Wednesday morning saw my back at the same area, but as I was driving down something told me to have a try off the beach instead, rather than heading straight off the rocks. It was a couple hours after high tide so I wasn’t sure I could access the spots anyway. I clipped on a 40g Little Jack Metal Adict, with a pink back. I’d used the smaller 30g lure to good effect on a Pembrokeshire beach recently so was highly confident that it would work. I entered the water in the centre of the beach, with a plan to move to the right and then back all the way to the left before the surfers arrived, when I might go and try off the rocks before heading back, I was probably only a few casts in when the lure seemed to come slowly to a stop, with the rod arching over – due to the slow nature of this outfit compared to what I am used to back home it does seem to take a while to realise that a fish is on! It was immediately obvious that this was a large fish. It was just hanging there, slowly moving to the right. Then it turned and went left, seemingly oblivious to me pulling from the general direction of the beach. I was extremely conscious of a deeper gully behind me, and if I wanted to beach the fish, then perhaps I should start backing up. I also flicked the chest mounted Go Pro on at this point, not bothering previously as it was still pretty much darkness when I started.
Fed up of going left and right, the fish seemed to decide it was time to head out to sea – it seemed so easy for the fish to take line I tweaked the drag a touch, only 2 clicks. This did slow the fish down and I was ready to start trying to gain line again, with the fish probably being 70m out still, but just a few seconds later the line fell slack as the fish just fell off.
This was absolutely sickening – a later post mortem concluded that I may have been able to do a couple of things differently: Firstly – Stand still – don’t walk back to beach until fish is beaten or landed, secondly – be patient, there is no need to tighten the drag up when fishing the surf, and there is no rush to land it, and thirdly – upgrade hooks on all lures, this example has a very small assist and a size 4 treble on the rear (not that there was anything wrong with them on inspection). All that considered though, I have still put it down as one of those things – sometimes they do just fall off although in my limited experience the bigger ones generally stay hooked. I continued to fish the surf, and landed and released another fish around the 3lb mark, again I tried the rock spots that held some fish on the first day but to no avail, not a single fish to be found despite conditions feeling fantastic. Also on the plus side, I didn’t suffer a single wind knot issue so would fish on with full confidence in the gear.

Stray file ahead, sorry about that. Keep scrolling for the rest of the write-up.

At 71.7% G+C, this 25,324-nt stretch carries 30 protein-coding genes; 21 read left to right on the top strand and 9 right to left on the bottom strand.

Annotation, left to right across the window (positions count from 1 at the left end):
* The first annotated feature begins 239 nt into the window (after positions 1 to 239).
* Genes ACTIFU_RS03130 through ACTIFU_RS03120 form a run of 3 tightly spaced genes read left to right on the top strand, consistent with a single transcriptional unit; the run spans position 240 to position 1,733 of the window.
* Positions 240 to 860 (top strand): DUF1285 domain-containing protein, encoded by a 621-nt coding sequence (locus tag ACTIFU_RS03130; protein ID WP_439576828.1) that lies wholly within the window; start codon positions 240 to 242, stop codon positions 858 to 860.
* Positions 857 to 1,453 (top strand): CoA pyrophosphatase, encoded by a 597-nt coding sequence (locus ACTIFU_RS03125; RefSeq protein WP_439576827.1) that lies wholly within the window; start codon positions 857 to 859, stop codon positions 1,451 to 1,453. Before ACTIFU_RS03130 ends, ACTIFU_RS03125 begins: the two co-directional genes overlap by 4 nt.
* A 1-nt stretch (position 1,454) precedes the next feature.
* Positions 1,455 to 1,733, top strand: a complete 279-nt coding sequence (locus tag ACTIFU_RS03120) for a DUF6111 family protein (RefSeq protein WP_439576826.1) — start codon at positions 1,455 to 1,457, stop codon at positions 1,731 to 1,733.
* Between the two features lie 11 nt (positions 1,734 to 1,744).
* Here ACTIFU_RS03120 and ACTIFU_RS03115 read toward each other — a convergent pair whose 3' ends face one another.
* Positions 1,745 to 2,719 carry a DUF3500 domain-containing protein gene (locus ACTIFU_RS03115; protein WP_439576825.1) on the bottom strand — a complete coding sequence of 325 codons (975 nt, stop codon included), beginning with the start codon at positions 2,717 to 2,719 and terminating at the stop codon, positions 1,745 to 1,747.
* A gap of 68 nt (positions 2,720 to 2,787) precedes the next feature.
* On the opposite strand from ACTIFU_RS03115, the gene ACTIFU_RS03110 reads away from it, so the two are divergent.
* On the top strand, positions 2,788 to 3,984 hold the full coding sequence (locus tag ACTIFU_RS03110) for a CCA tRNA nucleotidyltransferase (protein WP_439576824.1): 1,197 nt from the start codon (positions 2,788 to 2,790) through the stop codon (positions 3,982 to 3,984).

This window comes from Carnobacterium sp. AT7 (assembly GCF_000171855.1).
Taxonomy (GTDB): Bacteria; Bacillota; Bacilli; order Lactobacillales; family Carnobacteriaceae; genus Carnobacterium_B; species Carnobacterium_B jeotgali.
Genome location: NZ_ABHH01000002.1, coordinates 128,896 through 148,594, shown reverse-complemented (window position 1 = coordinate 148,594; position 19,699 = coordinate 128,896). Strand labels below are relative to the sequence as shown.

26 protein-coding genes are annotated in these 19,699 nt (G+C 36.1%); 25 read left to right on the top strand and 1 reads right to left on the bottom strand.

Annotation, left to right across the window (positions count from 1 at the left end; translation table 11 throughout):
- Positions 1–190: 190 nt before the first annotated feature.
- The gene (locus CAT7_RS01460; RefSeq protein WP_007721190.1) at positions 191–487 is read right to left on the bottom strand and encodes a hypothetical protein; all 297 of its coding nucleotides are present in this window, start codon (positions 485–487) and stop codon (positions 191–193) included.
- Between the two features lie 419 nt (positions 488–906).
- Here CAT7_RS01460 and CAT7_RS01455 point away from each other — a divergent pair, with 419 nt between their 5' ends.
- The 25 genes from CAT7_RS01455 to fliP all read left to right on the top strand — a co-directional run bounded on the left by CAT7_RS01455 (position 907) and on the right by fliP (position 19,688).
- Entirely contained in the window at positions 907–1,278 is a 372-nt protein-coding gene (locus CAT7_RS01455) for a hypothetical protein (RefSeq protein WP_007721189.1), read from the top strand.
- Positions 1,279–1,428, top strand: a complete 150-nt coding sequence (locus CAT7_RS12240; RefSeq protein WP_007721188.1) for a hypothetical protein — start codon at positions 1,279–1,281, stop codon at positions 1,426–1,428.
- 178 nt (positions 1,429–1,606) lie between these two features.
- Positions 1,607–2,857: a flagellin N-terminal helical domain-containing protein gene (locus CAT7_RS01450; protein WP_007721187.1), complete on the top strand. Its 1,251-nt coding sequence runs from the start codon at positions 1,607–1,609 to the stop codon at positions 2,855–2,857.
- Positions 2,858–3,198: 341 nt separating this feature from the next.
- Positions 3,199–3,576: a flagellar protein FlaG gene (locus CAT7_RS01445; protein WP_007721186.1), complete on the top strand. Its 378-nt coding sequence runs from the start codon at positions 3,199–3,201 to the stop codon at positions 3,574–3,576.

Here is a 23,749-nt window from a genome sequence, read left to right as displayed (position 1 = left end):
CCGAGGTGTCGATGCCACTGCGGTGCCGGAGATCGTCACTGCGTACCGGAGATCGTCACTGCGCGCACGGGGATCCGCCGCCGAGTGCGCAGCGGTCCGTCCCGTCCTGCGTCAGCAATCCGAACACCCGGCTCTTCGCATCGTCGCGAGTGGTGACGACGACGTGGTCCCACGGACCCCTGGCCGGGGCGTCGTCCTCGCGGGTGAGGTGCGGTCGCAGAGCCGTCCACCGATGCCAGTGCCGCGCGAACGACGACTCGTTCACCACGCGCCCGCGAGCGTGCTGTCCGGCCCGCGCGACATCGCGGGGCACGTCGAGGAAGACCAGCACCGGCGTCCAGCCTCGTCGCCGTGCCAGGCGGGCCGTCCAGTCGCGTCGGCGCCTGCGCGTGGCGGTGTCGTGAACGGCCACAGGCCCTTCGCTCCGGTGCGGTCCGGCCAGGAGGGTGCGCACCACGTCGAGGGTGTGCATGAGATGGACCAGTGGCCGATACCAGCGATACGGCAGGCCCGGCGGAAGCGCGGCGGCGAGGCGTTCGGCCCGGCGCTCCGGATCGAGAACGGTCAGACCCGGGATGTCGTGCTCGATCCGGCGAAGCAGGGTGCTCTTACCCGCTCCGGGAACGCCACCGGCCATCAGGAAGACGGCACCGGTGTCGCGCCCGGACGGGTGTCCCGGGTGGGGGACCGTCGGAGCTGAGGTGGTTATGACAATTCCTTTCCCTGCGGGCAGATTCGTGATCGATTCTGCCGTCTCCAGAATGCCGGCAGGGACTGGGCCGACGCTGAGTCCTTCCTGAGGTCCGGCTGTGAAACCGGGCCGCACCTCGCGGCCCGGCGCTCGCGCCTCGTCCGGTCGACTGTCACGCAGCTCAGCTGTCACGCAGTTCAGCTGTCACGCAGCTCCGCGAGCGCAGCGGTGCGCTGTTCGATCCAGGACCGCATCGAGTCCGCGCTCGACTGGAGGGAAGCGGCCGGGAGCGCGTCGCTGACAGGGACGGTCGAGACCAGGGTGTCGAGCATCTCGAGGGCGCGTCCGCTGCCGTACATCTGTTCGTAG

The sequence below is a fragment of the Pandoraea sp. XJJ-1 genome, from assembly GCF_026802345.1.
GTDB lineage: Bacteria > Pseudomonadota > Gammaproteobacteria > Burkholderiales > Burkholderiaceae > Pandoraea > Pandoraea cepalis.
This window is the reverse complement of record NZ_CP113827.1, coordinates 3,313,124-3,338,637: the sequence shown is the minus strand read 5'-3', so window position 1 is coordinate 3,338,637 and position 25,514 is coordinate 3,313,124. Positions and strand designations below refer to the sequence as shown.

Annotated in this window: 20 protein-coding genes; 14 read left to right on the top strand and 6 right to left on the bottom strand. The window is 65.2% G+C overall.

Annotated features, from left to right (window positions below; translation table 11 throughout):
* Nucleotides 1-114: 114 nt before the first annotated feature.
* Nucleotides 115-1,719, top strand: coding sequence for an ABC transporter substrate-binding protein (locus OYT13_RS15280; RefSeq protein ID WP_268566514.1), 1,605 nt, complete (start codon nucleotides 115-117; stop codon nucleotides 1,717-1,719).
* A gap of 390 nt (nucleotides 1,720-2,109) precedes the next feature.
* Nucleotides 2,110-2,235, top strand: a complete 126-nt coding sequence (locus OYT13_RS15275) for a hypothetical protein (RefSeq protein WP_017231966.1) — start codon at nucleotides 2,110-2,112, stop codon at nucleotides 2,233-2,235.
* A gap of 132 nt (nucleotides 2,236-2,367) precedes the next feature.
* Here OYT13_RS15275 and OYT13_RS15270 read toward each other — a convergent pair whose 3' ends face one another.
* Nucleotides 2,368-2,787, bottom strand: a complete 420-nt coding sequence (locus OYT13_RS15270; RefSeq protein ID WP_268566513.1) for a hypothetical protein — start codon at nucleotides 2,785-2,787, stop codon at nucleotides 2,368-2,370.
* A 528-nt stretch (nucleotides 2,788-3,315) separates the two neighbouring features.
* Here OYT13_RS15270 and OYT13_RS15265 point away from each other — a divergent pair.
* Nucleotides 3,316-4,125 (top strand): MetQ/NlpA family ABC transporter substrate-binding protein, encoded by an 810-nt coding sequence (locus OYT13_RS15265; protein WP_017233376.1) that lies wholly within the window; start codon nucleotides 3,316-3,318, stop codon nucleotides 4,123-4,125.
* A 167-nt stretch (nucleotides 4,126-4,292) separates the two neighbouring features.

My luck was to change later that day though, I got back to base, had some breakfast and got the family off ready for a beach day – on our arrival though a sea mist had arrived, and Jem wasn’t feeling it, so we jumped back in the car, headed for higher ground and pointed it at some blue sky to the north west. The wind had been consistently SE for a few days, so those beaches would be nice and sheltered. I knew there were a couple of lovely surf beaches in that area, and I had discussed them with Grant before my trip, and sure enough as we drove down we could see some beautiful blue-green oxygenated surf, with the associated line up of surfers. We had a cracking swim, and played with the kids in the surf and then retired to the beach side restaurant for a lovely seafood lunch and a couple of beers.
Back on the beach for an hour to chill and I asked my 7 year old Rowan if he wanted to come for a walk with me to fish the end of the beach. It was a bit too dodgy for him to also fish but I found a dry rock to sit him on and made my first cast with a 50g Enticer. There was a decent surf and strong current here, with gnarly boulders to fish off, it was just after high tide which is a time I like to fish many of my home marks, especially on the edge of large beaches like this. I changed position slightly, and first cast I spotted a big mouth behind my lure and again, in slow motion I felt the tension in the gear and it was fish on again! I shouted to Rowan that I’d got one, and to ask him to start filming on the Go Pro! The fish was played and landed with a minimum of fuss, probably in half the time it had taken me to gain zero m of line on the mornings fish. It’s quite straight forward when using 40lb leader to just use the swell to beach the fish up on the boulders. I let out a few whoops as Rowan was there, and he helped me to weigh, video and release the fish, I hoped for some underwater filming but a bigger wave surprised me and the release was rather inelegant!
She was a beauty at virtually 70cm, but I was happy to settle at 69cm, a fish well over 8lb I would say. Rowan was delighted and wanted me to fish on, so I duly obliged but didn’t have any more chances before we had to head back to the girls and go back home. I had made a mental note that Friday and Saturday mornings the tide would be at a similar state to now, so I hatched a plan to come back (the next morning would of course be spent back at the spot of the morning’s loss!). It was only later that evening that I found out that rowan had not only filmed the capture, but done a sterling job of commentating, it’s pretty cool to have this memory recorded on film.
Author: Andy Davies